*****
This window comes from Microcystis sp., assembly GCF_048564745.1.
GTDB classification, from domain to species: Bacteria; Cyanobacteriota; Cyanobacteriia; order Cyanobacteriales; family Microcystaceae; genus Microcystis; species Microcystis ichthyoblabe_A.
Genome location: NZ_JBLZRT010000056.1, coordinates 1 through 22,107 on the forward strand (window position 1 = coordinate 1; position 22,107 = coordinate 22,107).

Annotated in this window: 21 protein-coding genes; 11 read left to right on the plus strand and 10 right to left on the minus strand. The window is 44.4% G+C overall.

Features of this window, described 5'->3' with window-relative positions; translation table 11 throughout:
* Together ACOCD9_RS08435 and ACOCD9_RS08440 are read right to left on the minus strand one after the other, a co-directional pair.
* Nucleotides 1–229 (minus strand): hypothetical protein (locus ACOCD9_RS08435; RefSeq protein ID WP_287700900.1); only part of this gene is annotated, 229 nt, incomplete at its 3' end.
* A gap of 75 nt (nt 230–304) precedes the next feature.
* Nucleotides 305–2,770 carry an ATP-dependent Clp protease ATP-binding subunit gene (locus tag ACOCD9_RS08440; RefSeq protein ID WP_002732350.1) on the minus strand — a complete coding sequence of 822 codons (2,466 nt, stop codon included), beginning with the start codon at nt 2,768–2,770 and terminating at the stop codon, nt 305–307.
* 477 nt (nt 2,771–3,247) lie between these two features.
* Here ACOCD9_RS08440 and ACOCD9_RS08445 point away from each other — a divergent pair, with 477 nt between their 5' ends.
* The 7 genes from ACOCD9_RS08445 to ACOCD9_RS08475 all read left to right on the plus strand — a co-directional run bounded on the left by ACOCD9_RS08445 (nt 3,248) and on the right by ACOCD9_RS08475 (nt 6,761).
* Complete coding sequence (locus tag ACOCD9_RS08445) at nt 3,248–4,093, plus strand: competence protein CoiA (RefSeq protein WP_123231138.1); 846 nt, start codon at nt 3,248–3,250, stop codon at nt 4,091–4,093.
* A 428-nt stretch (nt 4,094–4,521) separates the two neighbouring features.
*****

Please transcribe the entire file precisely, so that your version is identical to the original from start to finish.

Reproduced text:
This window comes from Microcystis sp., assembly GCF_048564745.1.
GTDB classification, from domain to species: Bacteria; Cyanobacteriota; Cyanobacteriia; order Cyanobacteriales; family Microcystaceae; genus Microcystis; species Microcystis ichthyoblabe_A.
Genome location: NZ_JBLZRT010000056.1, coordinates 1 through 22,107 on the forward strand (window position 1 = coordinate 1; position 22,107 = coordinate 22,107).

Annotated in this window: 21 protein-coding genes; 11 read left to right on the plus strand and 10 right to left on the minus strand. The window is 44.4% G+C overall.

Features of this window, described 5'->3' with window-relative positions; translation table 11 throughout:
* Together ACOCD9_RS08435 and ACOCD9_RS08440 are read right to left on the minus strand one after the other, a co-directional pair.
* Nucleotides 1–229 (minus strand): hypothetical protein (locus ACOCD9_RS08435; RefSeq protein ID WP_287700900.1); only part of this gene is annotated, 229 nt, incomplete at its 3' end.
* A gap of 75 nt (nt 230–304) precedes the next feature.
* Nucleotides 305–2,770 carry an ATP-dependent Clp protease ATP-binding subunit gene (locus tag ACOCD9_RS08440; RefSeq protein ID WP_002732350.1) on the minus strand — a complete coding sequence of 822 codons (2,466 nt, stop codon included), beginning with the start codon at nt 2,768–2,770 and terminating at the stop codon, nt 305–307.
* 477 nt (nt 2,771–3,247) lie between these two features.
* Here ACOCD9_RS08440 and ACOCD9_RS08445 point away from each other — a divergent pair, with 477 nt between their 5' ends.
* The 7 genes from ACOCD9_RS08445 to ACOCD9_RS08475 all read left to right on the plus strand — a co-directional run bounded on the left by ACOCD9_RS08445 (nt 3,248) and on the right by ACOCD9_RS08475 (nt 6,761).
* Complete coding sequence (locus tag ACOCD9_RS08445) at nt 3,248–4,093, plus strand: competence protein CoiA (RefSeq protein WP_123231138.1); 846 nt, start codon at nt 3,248–3,250, stop codon at nt 4,091–4,093.
* A 428-nt stretch (nt 4,094–4,521) separates the two neighbouring features.